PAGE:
Under a review of the funding formula for local authorities, £320m a year could be shifted out of metropolitan councils in England’s most deprived areas while Tory-controlled county councils - mainly in the south-east - gain £300m, according to the Local Government Association (LGA).
Barnsley’s potential reduction is equivalent to a 6.4 per cent cut but the town fares better than Sheffield (£13.3m), Rotherham (£6m) and Doncaster (£5m).
“The government’s proposed new formula, a result of the so-called fair funding review, is anything but fair,”
Wentworth and Dearne MP John Healey said. “The most deprived areas have been hit hardest by a decade of austerity, causing a worsening social care crisis.
“Now we’re facing fresh cuts with services already stretched to breaking point. Barnsley will lose £4.5m, which is a 6.4 per cent reduction.
“Local authorities such as Barnsley’s are still in the dark about funding for next year and with just two months until the start of the next financial year, the government is making it hard to plan for the vital services people need.”
The fair funding review - which will affect how cash is allocated and redistributed from April - was brought up at a recent councillors’ scrutiny meeting where concerns were expressed over its knock-on effects locally.
Barnsley Council dedicates the largest share of its budget to social care - about 60 per cent - but stretched resources elsewhere are making this harder to sustain, according to the local authority, despite a planned 3.9 per cent council tax hike set to be formally approved later this month.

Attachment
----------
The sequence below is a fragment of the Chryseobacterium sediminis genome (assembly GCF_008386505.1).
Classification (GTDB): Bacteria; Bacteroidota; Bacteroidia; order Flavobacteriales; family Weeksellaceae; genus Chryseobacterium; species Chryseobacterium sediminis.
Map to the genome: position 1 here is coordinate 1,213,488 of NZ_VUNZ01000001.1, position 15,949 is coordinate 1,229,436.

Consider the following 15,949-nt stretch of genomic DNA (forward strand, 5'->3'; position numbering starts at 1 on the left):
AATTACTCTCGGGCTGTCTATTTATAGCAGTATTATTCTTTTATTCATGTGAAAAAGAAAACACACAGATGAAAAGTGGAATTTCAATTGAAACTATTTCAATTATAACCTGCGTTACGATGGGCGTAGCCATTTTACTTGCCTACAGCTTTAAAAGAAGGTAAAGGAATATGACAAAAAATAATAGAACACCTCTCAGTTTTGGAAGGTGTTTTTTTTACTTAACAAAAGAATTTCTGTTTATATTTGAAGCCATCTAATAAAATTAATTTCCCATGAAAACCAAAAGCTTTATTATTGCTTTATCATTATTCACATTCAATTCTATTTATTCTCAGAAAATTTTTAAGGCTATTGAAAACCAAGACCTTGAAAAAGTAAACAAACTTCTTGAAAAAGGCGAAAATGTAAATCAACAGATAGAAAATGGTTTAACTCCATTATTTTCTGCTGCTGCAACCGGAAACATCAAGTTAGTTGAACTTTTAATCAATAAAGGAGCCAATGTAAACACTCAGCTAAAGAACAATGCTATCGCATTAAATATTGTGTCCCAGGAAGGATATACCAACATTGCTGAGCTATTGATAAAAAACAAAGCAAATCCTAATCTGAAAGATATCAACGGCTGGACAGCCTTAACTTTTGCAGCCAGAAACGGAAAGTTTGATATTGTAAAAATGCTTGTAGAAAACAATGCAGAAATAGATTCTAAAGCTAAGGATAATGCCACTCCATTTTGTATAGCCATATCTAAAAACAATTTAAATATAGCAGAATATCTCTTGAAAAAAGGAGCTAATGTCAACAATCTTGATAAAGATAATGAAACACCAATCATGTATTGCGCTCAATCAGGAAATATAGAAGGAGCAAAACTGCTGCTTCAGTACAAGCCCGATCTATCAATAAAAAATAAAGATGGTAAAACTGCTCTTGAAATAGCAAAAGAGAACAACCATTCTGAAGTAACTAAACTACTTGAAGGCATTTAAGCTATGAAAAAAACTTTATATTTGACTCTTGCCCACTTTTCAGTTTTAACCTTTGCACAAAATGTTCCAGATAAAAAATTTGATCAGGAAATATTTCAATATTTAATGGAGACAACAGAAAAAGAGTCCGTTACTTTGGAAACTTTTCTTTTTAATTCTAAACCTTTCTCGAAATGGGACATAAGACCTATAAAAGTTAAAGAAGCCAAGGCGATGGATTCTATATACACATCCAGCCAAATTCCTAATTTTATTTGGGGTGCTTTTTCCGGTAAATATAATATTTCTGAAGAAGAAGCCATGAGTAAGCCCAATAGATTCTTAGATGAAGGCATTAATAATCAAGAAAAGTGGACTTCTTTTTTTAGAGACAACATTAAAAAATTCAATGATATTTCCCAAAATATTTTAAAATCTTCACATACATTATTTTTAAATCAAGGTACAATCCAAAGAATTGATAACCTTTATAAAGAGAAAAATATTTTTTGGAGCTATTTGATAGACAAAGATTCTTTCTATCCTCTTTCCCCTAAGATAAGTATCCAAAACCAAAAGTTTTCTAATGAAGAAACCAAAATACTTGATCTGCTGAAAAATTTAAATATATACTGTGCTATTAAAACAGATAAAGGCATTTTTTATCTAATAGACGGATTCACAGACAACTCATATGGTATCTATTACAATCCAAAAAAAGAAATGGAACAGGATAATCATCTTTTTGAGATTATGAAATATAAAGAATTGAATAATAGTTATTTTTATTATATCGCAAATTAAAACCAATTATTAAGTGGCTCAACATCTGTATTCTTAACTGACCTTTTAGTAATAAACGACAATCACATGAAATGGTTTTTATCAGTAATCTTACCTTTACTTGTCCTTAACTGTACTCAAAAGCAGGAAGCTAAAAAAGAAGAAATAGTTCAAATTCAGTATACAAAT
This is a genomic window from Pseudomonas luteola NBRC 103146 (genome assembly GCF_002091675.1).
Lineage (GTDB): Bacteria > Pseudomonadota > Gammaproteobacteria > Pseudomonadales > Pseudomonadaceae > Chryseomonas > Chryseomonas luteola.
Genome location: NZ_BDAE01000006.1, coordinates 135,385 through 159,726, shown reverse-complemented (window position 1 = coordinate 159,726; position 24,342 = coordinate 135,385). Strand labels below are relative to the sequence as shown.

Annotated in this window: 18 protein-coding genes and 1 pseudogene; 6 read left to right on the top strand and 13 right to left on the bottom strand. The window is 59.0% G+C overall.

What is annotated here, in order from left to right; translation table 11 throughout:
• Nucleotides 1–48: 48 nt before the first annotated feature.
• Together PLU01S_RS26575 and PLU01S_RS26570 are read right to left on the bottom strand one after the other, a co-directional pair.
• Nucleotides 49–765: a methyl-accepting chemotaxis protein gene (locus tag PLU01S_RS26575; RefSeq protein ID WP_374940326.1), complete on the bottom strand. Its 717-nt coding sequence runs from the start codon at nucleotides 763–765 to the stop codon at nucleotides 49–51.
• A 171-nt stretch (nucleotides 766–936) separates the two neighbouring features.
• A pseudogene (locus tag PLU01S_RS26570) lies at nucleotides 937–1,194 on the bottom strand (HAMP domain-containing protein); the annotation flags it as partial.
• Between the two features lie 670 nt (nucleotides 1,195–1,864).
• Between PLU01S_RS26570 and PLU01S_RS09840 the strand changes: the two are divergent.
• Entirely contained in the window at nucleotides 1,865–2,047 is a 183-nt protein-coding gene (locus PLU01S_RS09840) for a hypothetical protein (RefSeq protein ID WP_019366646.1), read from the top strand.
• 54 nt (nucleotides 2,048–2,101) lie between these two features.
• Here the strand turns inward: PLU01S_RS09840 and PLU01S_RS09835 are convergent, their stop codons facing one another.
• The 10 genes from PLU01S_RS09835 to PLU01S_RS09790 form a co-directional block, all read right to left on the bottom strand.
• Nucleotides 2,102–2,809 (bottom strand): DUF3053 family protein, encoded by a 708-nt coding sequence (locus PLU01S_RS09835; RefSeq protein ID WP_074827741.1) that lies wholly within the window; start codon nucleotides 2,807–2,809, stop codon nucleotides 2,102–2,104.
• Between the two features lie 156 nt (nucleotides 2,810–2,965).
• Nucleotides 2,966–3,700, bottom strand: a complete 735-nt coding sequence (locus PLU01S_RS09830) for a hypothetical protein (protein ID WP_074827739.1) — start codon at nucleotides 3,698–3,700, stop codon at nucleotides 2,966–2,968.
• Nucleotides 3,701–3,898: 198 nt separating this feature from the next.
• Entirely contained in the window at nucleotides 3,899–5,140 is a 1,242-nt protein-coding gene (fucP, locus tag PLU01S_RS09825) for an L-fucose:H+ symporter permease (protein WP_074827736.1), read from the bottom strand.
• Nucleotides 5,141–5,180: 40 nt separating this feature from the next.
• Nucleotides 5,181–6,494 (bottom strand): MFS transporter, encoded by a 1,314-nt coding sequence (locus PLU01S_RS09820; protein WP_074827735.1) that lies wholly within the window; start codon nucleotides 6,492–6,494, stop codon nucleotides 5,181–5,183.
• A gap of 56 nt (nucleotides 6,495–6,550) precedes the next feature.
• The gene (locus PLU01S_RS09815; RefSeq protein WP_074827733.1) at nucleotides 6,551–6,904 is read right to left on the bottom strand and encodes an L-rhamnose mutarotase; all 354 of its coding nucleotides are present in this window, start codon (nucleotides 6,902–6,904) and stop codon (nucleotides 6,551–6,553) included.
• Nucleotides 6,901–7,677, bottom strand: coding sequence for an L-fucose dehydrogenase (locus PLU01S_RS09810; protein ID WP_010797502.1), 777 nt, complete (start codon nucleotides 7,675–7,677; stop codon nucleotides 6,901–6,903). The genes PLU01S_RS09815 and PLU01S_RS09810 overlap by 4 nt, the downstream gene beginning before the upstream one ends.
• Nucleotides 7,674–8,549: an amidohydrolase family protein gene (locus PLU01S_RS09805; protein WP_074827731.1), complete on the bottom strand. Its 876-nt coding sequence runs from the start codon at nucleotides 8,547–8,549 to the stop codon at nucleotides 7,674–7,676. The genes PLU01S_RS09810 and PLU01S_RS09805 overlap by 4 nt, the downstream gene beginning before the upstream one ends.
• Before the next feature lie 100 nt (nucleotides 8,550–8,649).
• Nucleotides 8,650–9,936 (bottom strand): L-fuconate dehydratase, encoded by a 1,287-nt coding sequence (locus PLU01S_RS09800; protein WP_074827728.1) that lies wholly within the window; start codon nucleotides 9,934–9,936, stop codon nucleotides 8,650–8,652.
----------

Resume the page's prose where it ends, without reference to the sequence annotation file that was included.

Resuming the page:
Cabinet members supported the increase on Wednesday - which includes ringfencing 1.9 per cent for adult social care - but the latest setback has been condemned by leaders in the town.
Council leader Sir Steve Houghton told the Chronicle: “Obviously we’re against this should it go ahead but it’s also important to say that nothing has been finalised yet, so we don’t actually know what next year’s picture will look like.
“Giving more money to county councils to the detriment of metropolitans, of which we’re one, isn’t fair and we’ll do all we can to put those views forward.
“We’ve got our defences in order for 2020/21, so whatever happens from the government’s point of view will take hold from 2021/22. I back John’s campaign but we need to fight to make sure social care isn’t hit again as it’s a vital service.”
Barnsley Central MP Dan Jarvis described the care sector’s plight as a ‘national crisis’.
“Increasing council tax in order to fund social care may help the situation in some areas, but it also risks creating a postcode lottery where the wealthier local authorities can offer a higher standard of care.
“The funding system remains fundamentally unsustainable. We need to have a proper debate about how we are going to fund social care in the long-term.
“We have an ageing population, and the challenges which it presents are only going to get more severe over time.
“We urgently need to develop a social care system that is built along the same lines as our NHS.
“That means a system that is free at the point of use and does not penalise users on the basis of their ability to pay.”